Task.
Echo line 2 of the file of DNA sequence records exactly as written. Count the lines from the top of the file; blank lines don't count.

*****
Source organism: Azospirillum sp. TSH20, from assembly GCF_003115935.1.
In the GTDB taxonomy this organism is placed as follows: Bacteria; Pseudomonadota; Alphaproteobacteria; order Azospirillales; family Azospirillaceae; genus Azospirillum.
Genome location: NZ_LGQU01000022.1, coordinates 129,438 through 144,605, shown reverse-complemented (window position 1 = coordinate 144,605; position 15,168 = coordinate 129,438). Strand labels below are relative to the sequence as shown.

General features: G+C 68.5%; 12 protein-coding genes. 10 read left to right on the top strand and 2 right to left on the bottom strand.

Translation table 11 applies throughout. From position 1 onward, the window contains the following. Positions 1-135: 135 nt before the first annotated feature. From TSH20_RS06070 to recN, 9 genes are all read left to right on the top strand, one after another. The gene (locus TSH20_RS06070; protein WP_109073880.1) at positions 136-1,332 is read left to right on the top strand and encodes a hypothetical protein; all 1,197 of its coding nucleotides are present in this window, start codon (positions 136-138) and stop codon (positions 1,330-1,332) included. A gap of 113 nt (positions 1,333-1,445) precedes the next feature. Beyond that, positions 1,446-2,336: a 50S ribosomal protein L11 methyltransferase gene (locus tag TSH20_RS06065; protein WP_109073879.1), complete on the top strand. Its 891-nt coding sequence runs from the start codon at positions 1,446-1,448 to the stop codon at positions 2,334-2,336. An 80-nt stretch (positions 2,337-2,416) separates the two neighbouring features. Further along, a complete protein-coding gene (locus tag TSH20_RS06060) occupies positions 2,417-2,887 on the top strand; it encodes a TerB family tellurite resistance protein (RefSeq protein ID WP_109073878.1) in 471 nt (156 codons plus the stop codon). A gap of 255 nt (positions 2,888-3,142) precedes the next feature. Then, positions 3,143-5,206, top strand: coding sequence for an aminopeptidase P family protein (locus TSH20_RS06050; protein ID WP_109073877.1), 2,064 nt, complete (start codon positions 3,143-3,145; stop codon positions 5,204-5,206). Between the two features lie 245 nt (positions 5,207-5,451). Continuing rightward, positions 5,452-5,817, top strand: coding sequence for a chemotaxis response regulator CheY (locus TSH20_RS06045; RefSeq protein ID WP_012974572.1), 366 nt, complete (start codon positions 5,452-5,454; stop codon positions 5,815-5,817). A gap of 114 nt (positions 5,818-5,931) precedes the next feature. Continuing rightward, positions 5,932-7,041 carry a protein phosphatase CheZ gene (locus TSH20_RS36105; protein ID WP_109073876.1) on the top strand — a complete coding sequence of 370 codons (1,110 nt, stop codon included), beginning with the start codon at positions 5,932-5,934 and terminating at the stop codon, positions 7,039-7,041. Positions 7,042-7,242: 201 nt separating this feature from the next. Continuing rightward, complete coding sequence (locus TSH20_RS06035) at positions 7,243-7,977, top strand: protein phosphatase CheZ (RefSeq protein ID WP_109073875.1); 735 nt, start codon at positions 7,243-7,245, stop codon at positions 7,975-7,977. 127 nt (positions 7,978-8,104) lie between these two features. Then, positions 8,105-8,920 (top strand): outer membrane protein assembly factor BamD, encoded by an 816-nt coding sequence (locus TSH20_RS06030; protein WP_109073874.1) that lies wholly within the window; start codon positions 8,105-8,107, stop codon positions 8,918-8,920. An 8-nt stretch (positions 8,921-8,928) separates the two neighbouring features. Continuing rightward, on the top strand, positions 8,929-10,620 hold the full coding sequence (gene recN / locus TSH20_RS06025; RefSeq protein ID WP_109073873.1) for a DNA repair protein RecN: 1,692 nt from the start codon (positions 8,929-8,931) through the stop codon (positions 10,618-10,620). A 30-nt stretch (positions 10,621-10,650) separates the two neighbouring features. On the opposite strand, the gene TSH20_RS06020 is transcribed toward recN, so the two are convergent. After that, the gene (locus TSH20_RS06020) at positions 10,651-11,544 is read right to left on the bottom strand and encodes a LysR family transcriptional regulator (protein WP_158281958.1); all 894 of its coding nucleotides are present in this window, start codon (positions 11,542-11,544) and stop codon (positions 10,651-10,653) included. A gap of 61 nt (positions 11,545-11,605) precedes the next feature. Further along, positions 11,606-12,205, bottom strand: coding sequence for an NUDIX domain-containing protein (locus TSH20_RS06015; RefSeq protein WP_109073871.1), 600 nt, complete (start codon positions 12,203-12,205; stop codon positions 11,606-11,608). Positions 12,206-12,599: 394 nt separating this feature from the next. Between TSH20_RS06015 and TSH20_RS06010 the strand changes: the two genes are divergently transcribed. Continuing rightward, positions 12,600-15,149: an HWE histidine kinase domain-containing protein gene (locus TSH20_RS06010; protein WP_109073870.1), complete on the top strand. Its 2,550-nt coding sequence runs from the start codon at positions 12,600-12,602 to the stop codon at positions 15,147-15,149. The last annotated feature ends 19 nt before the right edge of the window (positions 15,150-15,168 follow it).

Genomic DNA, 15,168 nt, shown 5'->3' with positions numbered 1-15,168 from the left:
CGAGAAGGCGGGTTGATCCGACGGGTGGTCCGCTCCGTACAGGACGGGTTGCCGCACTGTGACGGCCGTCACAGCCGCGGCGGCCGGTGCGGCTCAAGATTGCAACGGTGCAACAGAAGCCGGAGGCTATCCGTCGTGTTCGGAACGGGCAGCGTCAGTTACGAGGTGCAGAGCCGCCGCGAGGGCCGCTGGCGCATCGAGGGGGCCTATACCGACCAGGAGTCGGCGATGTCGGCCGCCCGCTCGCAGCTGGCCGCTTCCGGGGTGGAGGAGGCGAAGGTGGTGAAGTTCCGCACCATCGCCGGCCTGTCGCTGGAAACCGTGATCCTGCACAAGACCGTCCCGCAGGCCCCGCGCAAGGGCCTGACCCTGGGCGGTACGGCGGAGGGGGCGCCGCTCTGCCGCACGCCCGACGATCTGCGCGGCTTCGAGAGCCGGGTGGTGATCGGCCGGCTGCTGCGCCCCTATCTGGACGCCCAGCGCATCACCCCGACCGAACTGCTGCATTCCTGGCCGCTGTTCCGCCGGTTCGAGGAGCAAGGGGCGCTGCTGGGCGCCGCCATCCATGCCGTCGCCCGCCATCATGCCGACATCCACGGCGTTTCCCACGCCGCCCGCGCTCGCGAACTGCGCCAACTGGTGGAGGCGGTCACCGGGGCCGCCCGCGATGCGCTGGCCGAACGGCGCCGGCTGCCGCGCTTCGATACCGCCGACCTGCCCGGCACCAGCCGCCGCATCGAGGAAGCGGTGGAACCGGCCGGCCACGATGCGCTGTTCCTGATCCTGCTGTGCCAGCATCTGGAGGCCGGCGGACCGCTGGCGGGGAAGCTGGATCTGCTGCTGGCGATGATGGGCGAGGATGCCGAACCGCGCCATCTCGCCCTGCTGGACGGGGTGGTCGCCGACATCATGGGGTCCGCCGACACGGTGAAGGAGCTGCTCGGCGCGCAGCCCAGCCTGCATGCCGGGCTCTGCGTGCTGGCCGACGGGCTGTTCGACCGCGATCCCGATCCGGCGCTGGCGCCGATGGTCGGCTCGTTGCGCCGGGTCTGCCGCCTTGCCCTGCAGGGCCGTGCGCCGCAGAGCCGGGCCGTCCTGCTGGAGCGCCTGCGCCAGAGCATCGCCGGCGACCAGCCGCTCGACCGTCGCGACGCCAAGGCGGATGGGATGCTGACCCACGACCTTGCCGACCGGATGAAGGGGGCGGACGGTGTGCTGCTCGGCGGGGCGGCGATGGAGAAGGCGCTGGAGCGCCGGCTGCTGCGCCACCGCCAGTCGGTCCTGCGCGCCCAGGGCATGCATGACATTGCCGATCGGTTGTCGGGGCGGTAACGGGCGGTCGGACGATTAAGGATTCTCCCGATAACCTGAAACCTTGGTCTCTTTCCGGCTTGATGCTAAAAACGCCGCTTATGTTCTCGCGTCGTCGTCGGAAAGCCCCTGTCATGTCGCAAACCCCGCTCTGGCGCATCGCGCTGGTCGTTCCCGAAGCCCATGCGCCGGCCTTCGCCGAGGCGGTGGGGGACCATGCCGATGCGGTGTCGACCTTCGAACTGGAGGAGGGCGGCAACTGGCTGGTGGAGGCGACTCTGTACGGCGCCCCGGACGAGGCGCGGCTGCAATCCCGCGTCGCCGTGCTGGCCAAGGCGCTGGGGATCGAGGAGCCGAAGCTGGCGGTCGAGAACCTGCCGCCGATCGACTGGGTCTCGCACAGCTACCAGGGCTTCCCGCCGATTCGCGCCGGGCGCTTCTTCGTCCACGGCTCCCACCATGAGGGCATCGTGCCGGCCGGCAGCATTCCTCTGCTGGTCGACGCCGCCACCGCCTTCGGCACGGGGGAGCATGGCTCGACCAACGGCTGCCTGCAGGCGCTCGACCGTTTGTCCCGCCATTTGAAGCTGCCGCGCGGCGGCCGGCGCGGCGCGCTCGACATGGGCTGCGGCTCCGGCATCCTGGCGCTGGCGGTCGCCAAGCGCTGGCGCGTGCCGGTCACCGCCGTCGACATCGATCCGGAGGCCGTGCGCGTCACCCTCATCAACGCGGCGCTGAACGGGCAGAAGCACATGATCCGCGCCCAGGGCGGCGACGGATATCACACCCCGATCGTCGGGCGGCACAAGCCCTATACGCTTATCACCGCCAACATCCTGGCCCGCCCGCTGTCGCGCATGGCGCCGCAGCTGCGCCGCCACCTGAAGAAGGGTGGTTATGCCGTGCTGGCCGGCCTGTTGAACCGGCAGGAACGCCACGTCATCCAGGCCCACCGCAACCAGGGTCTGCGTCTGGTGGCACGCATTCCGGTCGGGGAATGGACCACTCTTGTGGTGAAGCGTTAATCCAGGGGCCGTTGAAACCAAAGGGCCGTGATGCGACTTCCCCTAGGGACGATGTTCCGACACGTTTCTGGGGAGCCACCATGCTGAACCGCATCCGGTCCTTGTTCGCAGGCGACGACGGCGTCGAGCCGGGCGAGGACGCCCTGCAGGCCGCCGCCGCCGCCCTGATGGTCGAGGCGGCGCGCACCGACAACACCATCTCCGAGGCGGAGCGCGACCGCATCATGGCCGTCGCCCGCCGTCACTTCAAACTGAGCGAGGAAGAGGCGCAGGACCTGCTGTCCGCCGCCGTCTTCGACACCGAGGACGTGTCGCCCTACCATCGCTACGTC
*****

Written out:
In the GTDB taxonomy this organism is placed as follows: Bacteria; Pseudomonadota; Alphaproteobacteria; order Azospirillales; family Azospirillaceae; genus Azospirillum.